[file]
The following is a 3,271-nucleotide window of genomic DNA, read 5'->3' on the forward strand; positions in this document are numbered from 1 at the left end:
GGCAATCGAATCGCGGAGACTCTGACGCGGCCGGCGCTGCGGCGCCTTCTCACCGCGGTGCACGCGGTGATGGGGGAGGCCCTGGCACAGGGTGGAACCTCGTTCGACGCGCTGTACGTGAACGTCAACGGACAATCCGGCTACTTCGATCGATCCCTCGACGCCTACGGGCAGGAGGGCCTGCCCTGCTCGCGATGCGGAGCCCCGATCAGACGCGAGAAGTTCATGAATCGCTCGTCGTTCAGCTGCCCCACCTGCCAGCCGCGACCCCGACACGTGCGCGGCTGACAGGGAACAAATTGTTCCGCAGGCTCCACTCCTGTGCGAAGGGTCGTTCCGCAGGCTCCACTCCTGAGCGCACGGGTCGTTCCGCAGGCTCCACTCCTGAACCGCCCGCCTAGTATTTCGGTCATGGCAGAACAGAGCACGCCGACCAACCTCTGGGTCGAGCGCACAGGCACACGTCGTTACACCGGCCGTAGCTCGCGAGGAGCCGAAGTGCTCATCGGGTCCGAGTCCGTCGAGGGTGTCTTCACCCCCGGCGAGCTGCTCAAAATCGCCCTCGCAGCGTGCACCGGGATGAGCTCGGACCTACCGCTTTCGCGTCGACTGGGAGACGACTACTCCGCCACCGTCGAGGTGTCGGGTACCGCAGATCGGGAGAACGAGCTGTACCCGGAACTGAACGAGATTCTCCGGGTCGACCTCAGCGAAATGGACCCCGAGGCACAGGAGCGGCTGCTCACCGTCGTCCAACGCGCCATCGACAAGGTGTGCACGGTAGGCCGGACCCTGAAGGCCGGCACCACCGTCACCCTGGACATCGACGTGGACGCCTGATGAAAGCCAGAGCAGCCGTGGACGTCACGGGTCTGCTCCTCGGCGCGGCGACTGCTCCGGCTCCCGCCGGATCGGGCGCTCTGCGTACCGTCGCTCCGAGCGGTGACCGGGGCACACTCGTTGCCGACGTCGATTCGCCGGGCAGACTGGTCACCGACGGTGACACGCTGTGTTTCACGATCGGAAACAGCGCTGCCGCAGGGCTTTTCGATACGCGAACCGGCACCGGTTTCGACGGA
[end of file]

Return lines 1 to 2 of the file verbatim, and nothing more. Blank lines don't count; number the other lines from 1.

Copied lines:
The following is a 3,271-nucleotide window of genomic DNA, read 5'->3' on the forward strand; positions in this document are numbered from 1 at the left end:
GGCAATCGAATCGCGGAGACTCTGACGCGGCCGGCGCTGCGGCGCCTTCTCACCGCGGTGCACGCGGTGATGGGGGAGGCCCTGGCACAGGGTGGAACCTCGTTCGACGCGCTGTACGTGAACGTCAACGGACAATCCGGCTACTTCGATCGATCCCTCGACGCCTACGGGCAGGAGGGCCTGCCCTGCTCGCGATGCGGAGCCCCGATCAGACGCGAGAAGTTCATGAATCGCTCGTCGTTCAGCTGCCCCACCTGCCAGCCGCGACCCCGACACGTGCGCGGCTGACAGGGAACAAATTGTTCCGCAGGCTCCACTCCTGTGCGAAGGGTCGTTCCGCAGGCTCCACTCCTGAGCGCACGGGTCGTTCCGCAGGCTCCACTCCTGAACCGCCCGCCTAGTATTTCGGTCATGGCAGAACAGAGCACGCCGACCAACCTCTGGGTCGAGCGCACAGGCACACGTCGTTACACCGGCCGTAGCTCGCGAGGAGCCGAAGTGCTCATCGGGTCCGAGTCCGTCGAGGGTGTCTTCACCCCCGGCGAGCTGCTCAAAATCGCCCTCGCAGCGTGCACCGGGATGAGCTCGGACCTACCGCTTTCGCGTCGACTGGGAGACGACTACTCCGCCACCGTCGAGGTGTCGGGTACCGCAGATCGGGAGAACGAGCTGTACCCGGAACTGAACGAGATTCTCCGGGTCGACCTCAGCGAAATGGACCCCGAGGCACAGGAGCGGCTGCTCACCGTCGTCCAACGCGCCATCGACAAGGTGTGCACGGTAGGCCGGACCCTGAAGGCCGGCACCACCGTCACCCTGGACATCGACGTGGACGCCTGATGAAAGCCAGAGCAGCCGTGGACGTCACGGGTCTGCTCCTCGGCGCGGCGACTGCTCCGGCTCCCGCCGGATCGGGCGCTCTGCGTACCGTCGCTCCGAGCGGTGACCGGGGCACACTCGTTGCCGACGTCGATTCGCCGGGCAGACTGGTCACCGACGGTGACACGCTGTGTTTCACGATCGGAAACAGCGCTGCCGCAGGGCTTTTCGATACGCGAACCGGCACCGGTTTCGACGGA